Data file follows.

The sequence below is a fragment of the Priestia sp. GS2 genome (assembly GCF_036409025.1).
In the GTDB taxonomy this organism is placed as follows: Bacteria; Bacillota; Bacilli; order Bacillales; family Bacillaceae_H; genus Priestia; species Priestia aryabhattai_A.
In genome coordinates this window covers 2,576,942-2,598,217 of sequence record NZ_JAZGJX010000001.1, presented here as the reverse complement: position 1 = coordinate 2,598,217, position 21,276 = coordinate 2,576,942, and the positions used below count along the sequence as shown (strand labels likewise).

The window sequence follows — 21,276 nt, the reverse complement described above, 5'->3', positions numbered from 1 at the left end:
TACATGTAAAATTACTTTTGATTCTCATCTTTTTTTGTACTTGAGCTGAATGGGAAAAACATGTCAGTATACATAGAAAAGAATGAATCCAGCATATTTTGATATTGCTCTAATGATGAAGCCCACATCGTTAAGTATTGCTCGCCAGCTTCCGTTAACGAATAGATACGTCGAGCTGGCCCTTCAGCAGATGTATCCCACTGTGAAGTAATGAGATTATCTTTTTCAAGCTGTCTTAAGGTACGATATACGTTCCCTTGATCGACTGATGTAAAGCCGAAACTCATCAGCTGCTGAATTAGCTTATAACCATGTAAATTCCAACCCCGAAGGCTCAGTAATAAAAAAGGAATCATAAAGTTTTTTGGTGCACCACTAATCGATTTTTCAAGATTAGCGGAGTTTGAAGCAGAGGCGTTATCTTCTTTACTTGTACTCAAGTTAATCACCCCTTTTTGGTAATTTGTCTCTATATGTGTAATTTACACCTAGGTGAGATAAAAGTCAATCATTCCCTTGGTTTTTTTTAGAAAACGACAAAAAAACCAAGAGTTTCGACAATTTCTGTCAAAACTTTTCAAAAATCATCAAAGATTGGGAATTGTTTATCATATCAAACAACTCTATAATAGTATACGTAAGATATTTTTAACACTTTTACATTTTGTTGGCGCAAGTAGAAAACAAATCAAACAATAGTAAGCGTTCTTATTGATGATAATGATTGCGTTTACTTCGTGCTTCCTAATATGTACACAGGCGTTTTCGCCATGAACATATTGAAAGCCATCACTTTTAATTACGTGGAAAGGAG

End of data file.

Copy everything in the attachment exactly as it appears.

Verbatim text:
The sequence below is a fragment of the Priestia sp. GS2 genome (assembly GCF_036409025.1).
In the GTDB taxonomy this organism is placed as follows: Bacteria; Bacillota; Bacilli; order Bacillales; family Bacillaceae_H; genus Priestia; species Priestia aryabhattai_A.
In genome coordinates this window covers 2,576,942-2,598,217 of sequence record NZ_JAZGJX010000001.1, presented here as the reverse complement: position 1 = coordinate 2,598,217, position 21,276 = coordinate 2,576,942, and the positions used below count along the sequence as shown (strand labels likewise).

The window sequence follows — 21,276 nt, the reverse complement described above, 5'->3', positions numbered from 1 at the left end:
TACATGTAAAATTACTTTTGATTCTCATCTTTTTTTGTACTTGAGCTGAATGGGAAAAACATGTCAGTATACATAGAAAAGAATGAATCCAGCATATTTTGATATTGCTCTAATGATGAAGCCCACATCGTTAAGTATTGCTCGCCAGCTTCCGTTAACGAATAGATACGTCGAGCTGGCCCTTCAGCAGATGTATCCCACTGTGAAGTAATGAGATTATCTTTTTCAAGCTGTCTTAAGGTACGATATACGTTCCCTTGATCGACTGATGTAAAGCCGAAACTCATCAGCTGCTGAATTAGCTTATAACCATGTAAATTCCAACCCCGAAGGCTCAGTAATAAAAAAGGAATCATAAAGTTTTTTGGTGCACCACTAATCGATTTTTCAAGATTAGCGGAGTTTGAAGCAGAGGCGTTATCTTCTTTACTTGTACTCAAGTTAATCACCCCTTTTTGGTAATTTGTCTCTATATGTGTAATTTACACCTAGGTGAGATAAAAGTCAATCATTCCCTTGGTTTTTTTTAGAAAACGACAAAAAAACCAAGAGTTTCGACAATTTCTGTCAAAACTTTTCAAAAATCATCAAAGATTGGGAATTGTTTATCATATCAAACAACTCTATAATAGTATACGTAAGATATTTTTAACACTTTTACATTTTGTTGGCGCAAGTAGAAAACAAATCAAACAATAGTAAGCGTTCTTATTGATGATAATGATTGCGTTTACTTCGTGCTTCCTAATATGTACACAGGCGTTTTCGCCATGAACATATTGAAAGCCATCACTTTTAATTACGTGGAAAGGAG